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6 August 2015

...and what more I've learnt.

The first thing I've found out since my last post is what page count Amazon are using for purposes of calculating my pages read.

To find this value out you log into Kind Direct Publishing and select the Bookshelf.

Click on the Ellipses (...) button and select Promote and Advertise.

You'll find the page count at the bottom left hand corner of the screen.

For George and the Dragon this reads: 

Kindle Edition Normalized Page Count (KENPC) v1.0: 563

So now I know that my page count is 563 and that helps a lot.

According to Morris Rosenthal's back of the envelope calculation:

"An estimate for the Kindle Select royalty system that starts today is $0.0058, or 0.58 cents per page read. This is based on Amazon’s announcement that the global pool for July will be at least $11 million, and that last month, the number of pages read was almost 1.9 billion."

I believe the pot has been increased since this calculation but it does give us a good value to work with and that's 1/2 cent/page,

So here's my latest rather erratic chart showing the number of pages read/day for George and the Dragon.

Armed with the above I can start to make some sense of it.

Firstly what are they paying me per book?

563 x 0.5c = $2.815

So each book completely read pays me $2.81 that's a reasonable amount higher than the $2.04 I would get paid from a Kindle eBook sale on a $2.99 eBook.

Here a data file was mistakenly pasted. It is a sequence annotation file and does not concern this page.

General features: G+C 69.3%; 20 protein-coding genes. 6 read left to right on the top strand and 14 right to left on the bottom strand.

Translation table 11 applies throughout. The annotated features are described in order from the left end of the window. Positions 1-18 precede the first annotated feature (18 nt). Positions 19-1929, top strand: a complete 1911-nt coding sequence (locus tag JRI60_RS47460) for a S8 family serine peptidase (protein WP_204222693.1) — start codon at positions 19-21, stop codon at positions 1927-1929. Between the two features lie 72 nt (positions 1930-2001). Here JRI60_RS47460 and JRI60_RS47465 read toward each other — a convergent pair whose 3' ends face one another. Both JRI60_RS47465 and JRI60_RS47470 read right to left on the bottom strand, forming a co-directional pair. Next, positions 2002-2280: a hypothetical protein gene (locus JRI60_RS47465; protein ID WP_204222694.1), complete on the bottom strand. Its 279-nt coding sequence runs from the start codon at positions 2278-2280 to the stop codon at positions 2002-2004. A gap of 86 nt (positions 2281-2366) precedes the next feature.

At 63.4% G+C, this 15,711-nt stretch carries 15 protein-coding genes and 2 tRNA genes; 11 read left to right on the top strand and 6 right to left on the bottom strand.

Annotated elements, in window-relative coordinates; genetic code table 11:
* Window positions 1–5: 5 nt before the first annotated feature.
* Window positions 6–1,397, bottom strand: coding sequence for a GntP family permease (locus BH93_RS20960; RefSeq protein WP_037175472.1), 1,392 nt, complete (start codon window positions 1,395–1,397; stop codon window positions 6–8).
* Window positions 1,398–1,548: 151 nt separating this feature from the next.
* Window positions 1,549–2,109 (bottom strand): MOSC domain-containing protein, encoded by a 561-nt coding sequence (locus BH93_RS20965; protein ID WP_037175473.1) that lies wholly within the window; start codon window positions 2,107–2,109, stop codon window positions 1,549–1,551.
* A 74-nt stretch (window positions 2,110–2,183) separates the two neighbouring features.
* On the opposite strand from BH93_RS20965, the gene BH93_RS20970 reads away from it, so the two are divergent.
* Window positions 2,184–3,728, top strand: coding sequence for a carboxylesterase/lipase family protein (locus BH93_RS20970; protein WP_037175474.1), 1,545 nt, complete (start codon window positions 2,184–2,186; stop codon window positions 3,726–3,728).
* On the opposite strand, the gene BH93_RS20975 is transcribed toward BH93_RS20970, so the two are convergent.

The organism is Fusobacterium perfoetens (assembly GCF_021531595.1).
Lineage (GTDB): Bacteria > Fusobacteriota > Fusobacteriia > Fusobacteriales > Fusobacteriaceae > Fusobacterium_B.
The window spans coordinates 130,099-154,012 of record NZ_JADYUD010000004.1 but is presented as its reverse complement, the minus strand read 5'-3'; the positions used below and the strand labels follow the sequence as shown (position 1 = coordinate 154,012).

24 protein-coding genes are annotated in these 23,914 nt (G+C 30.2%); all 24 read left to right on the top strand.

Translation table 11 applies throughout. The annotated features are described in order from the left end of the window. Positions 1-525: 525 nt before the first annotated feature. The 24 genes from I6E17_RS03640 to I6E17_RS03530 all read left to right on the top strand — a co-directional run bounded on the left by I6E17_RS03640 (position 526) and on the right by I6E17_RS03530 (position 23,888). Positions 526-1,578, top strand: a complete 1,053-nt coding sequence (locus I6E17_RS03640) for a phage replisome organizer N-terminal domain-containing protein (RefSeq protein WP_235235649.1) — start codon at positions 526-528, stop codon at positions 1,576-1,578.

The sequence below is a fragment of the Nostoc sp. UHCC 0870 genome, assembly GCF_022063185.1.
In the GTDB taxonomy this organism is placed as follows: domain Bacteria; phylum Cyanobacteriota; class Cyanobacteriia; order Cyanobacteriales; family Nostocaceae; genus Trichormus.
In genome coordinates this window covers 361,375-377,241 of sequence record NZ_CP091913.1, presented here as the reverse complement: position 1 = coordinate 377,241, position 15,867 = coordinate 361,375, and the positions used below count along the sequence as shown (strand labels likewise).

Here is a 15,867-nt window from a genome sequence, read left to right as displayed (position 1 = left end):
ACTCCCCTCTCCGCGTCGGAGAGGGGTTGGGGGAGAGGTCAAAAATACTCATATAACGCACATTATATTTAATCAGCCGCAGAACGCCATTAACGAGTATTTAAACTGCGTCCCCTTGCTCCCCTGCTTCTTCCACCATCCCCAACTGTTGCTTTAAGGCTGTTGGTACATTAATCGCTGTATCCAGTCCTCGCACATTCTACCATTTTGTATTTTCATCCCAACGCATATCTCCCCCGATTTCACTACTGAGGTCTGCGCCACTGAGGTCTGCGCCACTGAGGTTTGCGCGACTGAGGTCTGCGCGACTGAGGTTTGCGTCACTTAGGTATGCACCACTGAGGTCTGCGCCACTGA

Next what do my stats tell me?

Total pages read so far:          1255
Number of books equivilent:  2.23
Expected royalty payment:     $6.28

What it still doesn't tell me is the number of people who have loaned a copy of the book or the percentage of the book that is being read per person. I'm sure there are other stats that I would like to have at my disposal that I haven't thought of yet.

I also now understand why Amazon HAD to make this change. Too many people were releasing too many short stories, serialising novels etc. If I serialised George and the Dragon into say 5 parts and these all got rented via KDP Selected I'd get 5 payments whether the book was read or not. This would have been of financial benefit to the author but must have been breaking Amazon's bank.

So there you have it; everything I have discovered about the new payment system in a nutshell.

I still think I'm going to switch back to not being Amazon exclusive.



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